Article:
We met up with Jon Bischke, founder of eduFire, in San Francisco to learn about the launch of eduFire’s new Tech Channel, an online video learning platform that provides live, interactive video classes in social media, PHP, WordPress and other tech areas.
In this video interview, Jon describes the new Tech Channel’s offerings and tells us how eduFire is using social media throughout the company’s platform. Continue after the jump for a full transcript of the conversation. Continue reading →
Earlier this month, amid the picturesque backdrop of the Cavallo Lodge in Sausalito, Calif., a flurry of venture capitalists and industry innovators came together at the GoingGreen Conference from AlwaysOn. There were all manner of industries represented, from cement that absorbs carbon (Novacem) to low frequency wireless technology for long range monitoring (On-Ramp Wireless) to completely architected materials (Nanosys) and everything in between.
In fact, there was so much going on, let’s break down a few of the more intriguing elements.
Smart designs for buildings
Project Frog, a slick and friendly outfit from San Francisco, showed off their super quick building construction from partially pre-fabricated buildings that minimize waste during construction, save 50 percent in energy once built, and go up in an incredible six weeks’ time. Their smart designs take into consideration the building process and include things like designing doors and walls to fit the size that the wall material is when sold. Their flagship installation is at Crissy Field in San Francisco.
Buildings are important, but perhaps more intriguing are the people who are re-engineering the building blocks themselves, as Novacem has done. They have an alternative to Portland cement (standard material used in the majority of construction) that has a lighter carbon footprint at the outset and over the long term. Says Novacem’s Stewart Evans, “The big win is that Novacem has the potential to not only remove the 5 percent [of carbon] from creation [of the cement] but to take out 4 percent of carbon [from the atmosphere] over time.” Continue reading →
By some estimates, 90 percent of the traffic on the Internet will be video by 2013, so this affects free and open discourse online. Above is a 7-minute interview I conducted with Mark Surman, executive director of the Mozilla Foundation, who talks about how video is really separate from the rest of the Web in that it’s a much more closed system. “We need to look at how to make video a first-class citizen on the Web,” he said.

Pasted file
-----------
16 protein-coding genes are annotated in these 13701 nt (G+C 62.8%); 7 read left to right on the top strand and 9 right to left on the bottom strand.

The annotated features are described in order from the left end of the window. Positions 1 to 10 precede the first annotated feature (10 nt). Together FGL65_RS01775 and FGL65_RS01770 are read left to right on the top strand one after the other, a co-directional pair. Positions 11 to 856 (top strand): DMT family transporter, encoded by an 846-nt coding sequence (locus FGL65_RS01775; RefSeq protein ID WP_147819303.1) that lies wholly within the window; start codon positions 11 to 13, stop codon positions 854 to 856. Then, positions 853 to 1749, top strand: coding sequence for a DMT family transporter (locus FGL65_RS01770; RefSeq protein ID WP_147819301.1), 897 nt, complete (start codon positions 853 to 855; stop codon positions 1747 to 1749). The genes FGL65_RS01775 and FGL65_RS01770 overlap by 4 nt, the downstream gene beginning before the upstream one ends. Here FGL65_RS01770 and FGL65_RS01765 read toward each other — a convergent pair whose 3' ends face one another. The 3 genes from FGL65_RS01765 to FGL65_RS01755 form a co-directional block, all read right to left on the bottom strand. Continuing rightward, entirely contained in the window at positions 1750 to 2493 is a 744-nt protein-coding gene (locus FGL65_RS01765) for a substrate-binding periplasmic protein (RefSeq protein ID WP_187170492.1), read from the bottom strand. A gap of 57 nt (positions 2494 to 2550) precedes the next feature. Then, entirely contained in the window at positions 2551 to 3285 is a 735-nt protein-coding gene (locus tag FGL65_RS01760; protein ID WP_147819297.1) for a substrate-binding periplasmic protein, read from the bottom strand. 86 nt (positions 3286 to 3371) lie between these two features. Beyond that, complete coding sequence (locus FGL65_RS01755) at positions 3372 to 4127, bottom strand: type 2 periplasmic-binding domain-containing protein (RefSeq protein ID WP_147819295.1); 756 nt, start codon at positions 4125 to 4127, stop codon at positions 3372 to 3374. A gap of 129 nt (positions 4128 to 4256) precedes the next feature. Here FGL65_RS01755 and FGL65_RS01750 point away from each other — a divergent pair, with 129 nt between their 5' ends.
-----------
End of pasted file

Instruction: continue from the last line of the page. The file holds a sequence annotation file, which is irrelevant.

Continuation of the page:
Video today is locked up (technologically) and locked down (legally). In order for video to become part of the Web’s innovation ecosystem, Surman said, we need to be able to play, manipulate, transform and remix video in the same way we can with photos and data.
In the past two years, the vast majority of video hosting sites have settled on Adobe’s Flash as the format of choice because more than 95 percent of desktop computers and laptops can play them. But Flash isn’t an open source system, and video producers have been limited in how they can make video interact with other Web page elements.
“That may not sounds interesting to those who just watch videos, but it’ll be interesting first to video producers who can do all kinds of innovative things that we can’t even imagine now,” he said. Continue reading →
The summit Women Who Tech brings together talented and renowned women breaking new ground in technology who use their tech savvy skills to transform the world and inspire change. We provide a supportive network for the vibrant and thriving community of women in technology professions by giving women an open platform to share their talents, experiences, and insights.
On May 12, 2009 the second annual Women Who Tech TeleSummit (held via phone and web) brought together hundreds of women from across the US and abroad in the non-profit, political and business world for an incredible lineup of thought provoking panels featuring technology change makers such as Joan Blades of MoveOn and Moms Rising, Allison Fine of Personal Democracy Forum, Lynne D Johnson of Fast Company, Charlene Li, Holly Ross of NTEN, Rashmi Sinha of SlideShare, Lisa Stone of BlogHer and more.
I had the great honor of moderating the panel Tools Galore in Online Communications:
From Google Earth to Wiki’s and Twitter this panel will give you the nuts and bolts of the latest tools organizations can utilize to ramp up their next online campaign. Panelists: Natalie Foster, DNC; Rebecca Moore, Google Earth Outreach; Laura Quinn, Idealware. Moderator: Amy Sample Ward, NetSquared
The sessions were short (only 50 minutes!) but packed in a tremendous amount of information. Here’s a rundown of the Tools Galore session. See the slide deck above and notes from the panelists below: